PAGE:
As Sowell was trained as an economist, the chapter on intellectuals and the economy is, naturally, among the most illuminating. So, for example, commentators have repeatedly told us in recent years that the gap between rich and poor has been widening. It is true, if you compare the income of those in the top fifth of earners with the income of those in the bottom fifth, that the spread between them increased between 1996 and 2005. But, as Sowell points out, this frequently cited figure is not counting the same people. If you look at individual taxpayers, Sowell notes, those who happened to be in the bottom fifth in 1996 saw their incomes nearly double over the decade, while those who happened to be in the top fifth in 1995 saw gains of only 10 percent on average and those in the top 5 percent actually experienced decline in their incomes. Similar distortions are perpetrated by those bewailing “stagnation” in average household incomes — without taking into account that households have been getting smaller, as rising wealth allows people to move out of large family homes.
Sometimes the distortion seems to be deliberate. Sowell gives the example of an ABC news report in the 1980s focusing on five states where “unemployment is most severe” — without mentioning that unemployment was actually declining in all the other 45 states. Sometimes there seems to be willful incomprehension. Journalists have earnestly reported that “prisons are ineffective” because two-thirds of prisoners are rearrested within three years of their release. As Sowell comments: “By this kind of reasoning, food is ineffective as a response to hunger because it is only a matter of time after eating before you get hungry again. Like many other things, incarceration only works when it is done.”
So why do intellectuals often seem so lacking in common sense? Sowell thinks it goes with the job-literally: He defines “intellectuals” as “an occupational category [Sowell’s emphasis], people whose occupations deal primarily with ideas — writers, academics and the like.” Medical researchers or engineers or even “financial wizards” may apply specialized knowledge in ways that require great intellectual skill, but that does not make them “intellectuals,” in Sowell’s view: “An intellectual’s work begins and ends with ideas [Sowell’s emphasis].” So an engineer “is ruined” if his bridges or buildings collapse and so with a financier who “goes broke… the proof of the pudding is ultimately in the eating…. but the ultimate test of a [literary] deconstructionist’s ideas is whether other deconstructionists find those ideas interesting, original, persuasive, elegant or ingenious. There is no external test.” The ideas dispensed by intellectuals aren’t subject to “external” checks or exposed to the test of “verifiability” (apart from what “like-minded individuals” find “plausible”) and so intellectuals are not really “accountable” in the same way as people in other occupations.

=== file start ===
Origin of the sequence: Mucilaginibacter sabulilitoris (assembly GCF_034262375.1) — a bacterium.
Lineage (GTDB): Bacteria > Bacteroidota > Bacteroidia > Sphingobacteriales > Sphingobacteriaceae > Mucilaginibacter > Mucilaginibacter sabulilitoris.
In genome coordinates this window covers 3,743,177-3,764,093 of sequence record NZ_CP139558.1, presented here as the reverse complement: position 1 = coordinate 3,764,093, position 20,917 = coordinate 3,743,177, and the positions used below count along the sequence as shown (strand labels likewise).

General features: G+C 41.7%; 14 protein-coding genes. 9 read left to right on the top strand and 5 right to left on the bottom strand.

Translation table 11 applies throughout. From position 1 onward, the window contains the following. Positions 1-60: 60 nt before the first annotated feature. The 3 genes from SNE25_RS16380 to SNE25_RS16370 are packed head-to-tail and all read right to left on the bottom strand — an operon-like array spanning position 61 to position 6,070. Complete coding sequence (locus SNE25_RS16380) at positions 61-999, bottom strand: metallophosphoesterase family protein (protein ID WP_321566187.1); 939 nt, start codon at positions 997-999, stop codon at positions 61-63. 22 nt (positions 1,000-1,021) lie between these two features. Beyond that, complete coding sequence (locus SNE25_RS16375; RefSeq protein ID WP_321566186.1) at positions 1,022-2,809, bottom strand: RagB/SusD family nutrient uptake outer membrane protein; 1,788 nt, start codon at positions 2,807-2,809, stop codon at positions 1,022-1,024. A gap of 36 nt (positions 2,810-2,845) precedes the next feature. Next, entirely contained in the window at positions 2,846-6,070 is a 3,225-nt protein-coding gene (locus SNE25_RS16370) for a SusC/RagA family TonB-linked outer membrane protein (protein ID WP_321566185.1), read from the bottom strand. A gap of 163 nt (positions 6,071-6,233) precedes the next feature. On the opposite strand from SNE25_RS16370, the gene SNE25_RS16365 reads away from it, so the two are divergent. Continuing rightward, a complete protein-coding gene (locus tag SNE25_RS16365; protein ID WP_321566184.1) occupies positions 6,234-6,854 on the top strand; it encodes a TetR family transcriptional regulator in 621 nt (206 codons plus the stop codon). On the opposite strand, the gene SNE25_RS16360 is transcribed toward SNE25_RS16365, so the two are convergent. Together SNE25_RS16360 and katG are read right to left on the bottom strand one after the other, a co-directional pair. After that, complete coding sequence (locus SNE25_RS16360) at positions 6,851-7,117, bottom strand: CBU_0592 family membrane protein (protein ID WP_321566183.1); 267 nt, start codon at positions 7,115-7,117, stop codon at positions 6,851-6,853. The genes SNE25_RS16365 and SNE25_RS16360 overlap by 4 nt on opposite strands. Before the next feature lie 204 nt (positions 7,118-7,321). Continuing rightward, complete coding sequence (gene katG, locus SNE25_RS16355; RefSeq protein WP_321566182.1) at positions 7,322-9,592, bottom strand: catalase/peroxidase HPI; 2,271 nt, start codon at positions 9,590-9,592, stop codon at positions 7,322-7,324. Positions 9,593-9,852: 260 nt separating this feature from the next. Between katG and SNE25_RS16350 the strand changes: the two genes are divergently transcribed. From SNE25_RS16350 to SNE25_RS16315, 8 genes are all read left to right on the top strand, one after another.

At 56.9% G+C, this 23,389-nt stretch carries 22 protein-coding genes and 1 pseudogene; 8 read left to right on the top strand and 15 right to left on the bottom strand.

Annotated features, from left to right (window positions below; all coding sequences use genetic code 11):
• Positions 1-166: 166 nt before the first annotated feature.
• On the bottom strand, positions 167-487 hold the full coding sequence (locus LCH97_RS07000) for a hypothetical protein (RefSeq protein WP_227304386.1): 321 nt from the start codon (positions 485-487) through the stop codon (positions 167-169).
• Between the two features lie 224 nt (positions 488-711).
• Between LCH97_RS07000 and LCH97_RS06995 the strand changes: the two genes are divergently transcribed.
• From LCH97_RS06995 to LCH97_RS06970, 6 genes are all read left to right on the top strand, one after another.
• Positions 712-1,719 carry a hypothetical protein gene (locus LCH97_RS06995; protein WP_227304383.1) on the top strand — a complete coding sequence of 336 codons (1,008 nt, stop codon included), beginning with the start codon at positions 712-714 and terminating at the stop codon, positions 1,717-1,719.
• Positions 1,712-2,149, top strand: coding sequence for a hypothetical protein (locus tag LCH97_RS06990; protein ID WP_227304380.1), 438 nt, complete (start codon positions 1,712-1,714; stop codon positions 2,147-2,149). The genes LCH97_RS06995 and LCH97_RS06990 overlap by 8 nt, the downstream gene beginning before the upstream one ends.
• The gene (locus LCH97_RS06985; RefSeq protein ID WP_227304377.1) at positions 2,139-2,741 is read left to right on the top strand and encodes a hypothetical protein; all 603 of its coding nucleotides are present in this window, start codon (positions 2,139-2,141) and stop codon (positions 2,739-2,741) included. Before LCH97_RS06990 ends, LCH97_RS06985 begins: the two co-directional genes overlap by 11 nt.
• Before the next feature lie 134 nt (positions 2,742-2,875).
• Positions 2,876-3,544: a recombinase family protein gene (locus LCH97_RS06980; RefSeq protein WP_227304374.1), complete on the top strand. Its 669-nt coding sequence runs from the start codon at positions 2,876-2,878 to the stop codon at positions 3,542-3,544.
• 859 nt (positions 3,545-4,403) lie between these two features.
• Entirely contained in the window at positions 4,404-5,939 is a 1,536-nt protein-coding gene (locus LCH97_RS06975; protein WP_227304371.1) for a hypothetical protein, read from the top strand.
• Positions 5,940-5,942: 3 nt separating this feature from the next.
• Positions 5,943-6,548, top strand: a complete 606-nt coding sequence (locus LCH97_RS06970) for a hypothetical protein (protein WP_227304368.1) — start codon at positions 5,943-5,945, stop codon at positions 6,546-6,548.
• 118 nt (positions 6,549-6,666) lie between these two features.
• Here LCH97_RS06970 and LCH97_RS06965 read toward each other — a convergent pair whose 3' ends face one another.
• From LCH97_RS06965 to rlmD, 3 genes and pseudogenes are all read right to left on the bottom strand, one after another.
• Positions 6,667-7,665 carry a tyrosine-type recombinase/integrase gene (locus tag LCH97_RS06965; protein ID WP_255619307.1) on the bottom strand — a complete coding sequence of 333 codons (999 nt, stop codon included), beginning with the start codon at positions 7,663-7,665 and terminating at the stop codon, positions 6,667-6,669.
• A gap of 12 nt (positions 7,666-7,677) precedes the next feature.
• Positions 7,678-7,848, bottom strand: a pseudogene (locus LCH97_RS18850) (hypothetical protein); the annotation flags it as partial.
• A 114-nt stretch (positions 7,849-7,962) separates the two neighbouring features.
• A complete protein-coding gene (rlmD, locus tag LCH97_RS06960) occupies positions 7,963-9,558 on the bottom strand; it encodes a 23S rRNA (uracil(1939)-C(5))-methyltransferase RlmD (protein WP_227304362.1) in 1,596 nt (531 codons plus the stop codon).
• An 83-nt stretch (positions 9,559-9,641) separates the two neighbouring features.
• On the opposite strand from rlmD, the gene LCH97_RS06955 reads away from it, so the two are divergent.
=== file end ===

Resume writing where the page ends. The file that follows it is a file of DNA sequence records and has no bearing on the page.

I’m happy to stipulate that many practitioners of literary deconstruction are fools (if I can generalize from the ones I’ve known). But I’m skeptical that the world is divided between professors of comparative literature talking only to themselves and real people, facing the test of the market.
We have a whole lot of middle managers in large corporations (as in nonprofit organizations and government agencies) who spend most of their time reading and writing memos. Is it true that these people are accountable for the opinions that guide their decisions? How many of them actually make decisions — as opposed to murmuring concerns, admonitions, considerations, and covering their own backsides in their endless stream of e-mail traffic? Corporations may face market discipline, but that doesn’t mean every manager (let alone every employee) has to focus on how to improve sales.
On the other hand, it is not quite true, even among tenured professors in the humanities, that idea-mongers can entirely ignore “external” checks. Even academics want to be respectable, which means they can’t entirely ignore the realities that others notice. There were lots of academics talking about the achievements of socialism in the 1970s (I can remember them) but very few talking that way after China and Russia repudiated these fantasies.
Sowell offers two chapters on the prattling of intellectuals about foreign policy — first in the 1930s, when they undermined the will to resist Fascist aggression, and then in the 1960s, when they undermined the will to win the war in Vietnam. He shows that many of the same arguments reappeared in the 1960s as if they were new insights. But the fact is that people who spouted antiwar rhetoric in 1935 were either much more hesitant by 1940 or much less heeded. More than two decades had to pass, after the end of the Second World War, before their arguments could regain respectability.